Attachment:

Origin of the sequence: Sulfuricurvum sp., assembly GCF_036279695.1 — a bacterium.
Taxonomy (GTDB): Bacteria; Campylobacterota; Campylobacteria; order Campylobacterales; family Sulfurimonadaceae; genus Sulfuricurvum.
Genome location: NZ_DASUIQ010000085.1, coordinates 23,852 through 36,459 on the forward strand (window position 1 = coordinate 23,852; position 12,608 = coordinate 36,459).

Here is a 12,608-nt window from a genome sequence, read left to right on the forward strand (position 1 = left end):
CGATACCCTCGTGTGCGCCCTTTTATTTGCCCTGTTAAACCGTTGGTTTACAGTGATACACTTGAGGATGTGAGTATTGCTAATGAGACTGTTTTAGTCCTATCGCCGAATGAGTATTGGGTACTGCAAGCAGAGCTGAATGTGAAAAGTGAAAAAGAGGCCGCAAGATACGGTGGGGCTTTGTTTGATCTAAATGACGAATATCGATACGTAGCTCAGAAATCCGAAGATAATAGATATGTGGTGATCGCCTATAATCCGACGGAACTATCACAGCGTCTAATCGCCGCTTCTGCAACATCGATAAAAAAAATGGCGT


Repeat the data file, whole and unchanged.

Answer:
Origin of the sequence: Sulfuricurvum sp., assembly GCF_036279695.1 — a bacterium.
Taxonomy (GTDB): Bacteria; Campylobacterota; Campylobacteria; order Campylobacterales; family Sulfurimonadaceae; genus Sulfuricurvum.
Genome location: NZ_DASUIQ010000085.1, coordinates 23,852 through 36,459 on the forward strand (window position 1 = coordinate 23,852; position 12,608 = coordinate 36,459).

Here is a 12,608-nt window from a genome sequence, read left to right on the forward strand (position 1 = left end):
CGATACCCTCGTGTGCGCCCTTTTATTTGCCCTGTTAAACCGTTGGTTTACAGTGATACACTTGAGGATGTGAGTATTGCTAATGAGACTGTTTTAGTCCTATCGCCGAATGAGTATTGGGTACTGCAAGCAGAGCTGAATGTGAAAAGTGAAAAAGAGGCCGCAAGATACGGTGGGGCTTTGTTTGATCTAAATGACGAATATCGATACGTAGCTCAGAAATCCGAAGATAATAGATATGTGGTGATCGCCTATAATCCGACGGAACTATCACAGCGTCTAATCGCCGCTTCTGCAACATCGATAAAAAAAATGGCGT